Sydneysiders and tourists perusing the sculptures that have cropped up along the shores of the eastern suburbs will get a glimpse into the experience of living with post-traumatic stress disorder (PTSD).
A team from UNSW took to Tamarama to set up a large, androgynous and ageless resin head called Look Inside My Mind.
It was set up as part of the city’s Sculpture by the Sea event, which attracts around half a million people each year.
The university’s visual content manager, Matthew Gill, said there are three holes positioned around the head that provide visitors windows to a three-minute audio and visual sequence that depicts the lived experience of PTSD from the view point of a returning solider.
"The images look back at you, creating an emotional engagement that connects you to the person,” Gill said. “The viewer can become totally absorbed in the surreal and dreamlike experience and there’s a sense of frustration that you don’t see the full picture or make sense of the order of images."
Professor Zachary Steel, from UNSW Medicine’s School of Psychiatry, said capturing an experience of PTSD through video and the eyes of someone who has the disorder is highly valuable in providing a window for others to better understand the condition – one that is still surrounded by a lot of stigma.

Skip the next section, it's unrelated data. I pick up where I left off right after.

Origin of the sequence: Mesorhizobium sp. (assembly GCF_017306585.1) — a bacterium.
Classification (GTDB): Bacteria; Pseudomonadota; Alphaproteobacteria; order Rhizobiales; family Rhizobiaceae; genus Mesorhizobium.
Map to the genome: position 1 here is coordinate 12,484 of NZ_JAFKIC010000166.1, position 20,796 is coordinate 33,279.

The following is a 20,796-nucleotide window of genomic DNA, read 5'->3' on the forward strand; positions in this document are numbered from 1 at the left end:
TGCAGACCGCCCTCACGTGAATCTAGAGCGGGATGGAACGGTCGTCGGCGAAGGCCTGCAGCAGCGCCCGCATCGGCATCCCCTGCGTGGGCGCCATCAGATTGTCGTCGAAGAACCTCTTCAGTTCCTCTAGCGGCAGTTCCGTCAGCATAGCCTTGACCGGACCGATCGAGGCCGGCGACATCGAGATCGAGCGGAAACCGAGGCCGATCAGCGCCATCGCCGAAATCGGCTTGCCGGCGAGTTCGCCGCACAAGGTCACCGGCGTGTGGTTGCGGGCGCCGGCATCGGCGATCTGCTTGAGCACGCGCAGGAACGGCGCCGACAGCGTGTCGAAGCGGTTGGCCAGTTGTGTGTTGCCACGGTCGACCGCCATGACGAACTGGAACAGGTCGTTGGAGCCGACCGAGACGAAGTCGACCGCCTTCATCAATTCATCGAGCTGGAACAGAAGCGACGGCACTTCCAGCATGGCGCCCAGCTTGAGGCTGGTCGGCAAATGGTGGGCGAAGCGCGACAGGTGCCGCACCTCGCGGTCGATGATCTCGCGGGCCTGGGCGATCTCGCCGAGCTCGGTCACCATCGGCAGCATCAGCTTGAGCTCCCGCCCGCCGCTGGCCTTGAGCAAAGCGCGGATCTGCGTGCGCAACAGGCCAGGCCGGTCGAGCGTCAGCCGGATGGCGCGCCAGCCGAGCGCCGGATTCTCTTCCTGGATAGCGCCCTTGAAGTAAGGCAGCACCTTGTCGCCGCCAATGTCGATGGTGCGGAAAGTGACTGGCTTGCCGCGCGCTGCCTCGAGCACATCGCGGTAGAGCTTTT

"We are all familiar with the term PTSD. What we don’t often understand is how someone can shift from high functioning to sudden impairment,” Steel said. “While it may resolve for some people who develop the condition, all too often it can become a chronic condition and cause difficulties not only for those directly affected but those who support and care for them."
Steel said raising public awareness of PTSD will go a long way to lifting low mental health literacy and continuing to destigmatise mental health.
The video was based on research from UNSW Medicine’s School of Psychiatry, UNSW Psychology, and interviews with male and female ex-service personnel who are UNSW Canberra alumni.
The sculpture can be viewed at the steps on the edge of Tamarama’s Marks Park. It runs this year until 4 November.Do you have an idea for a story?
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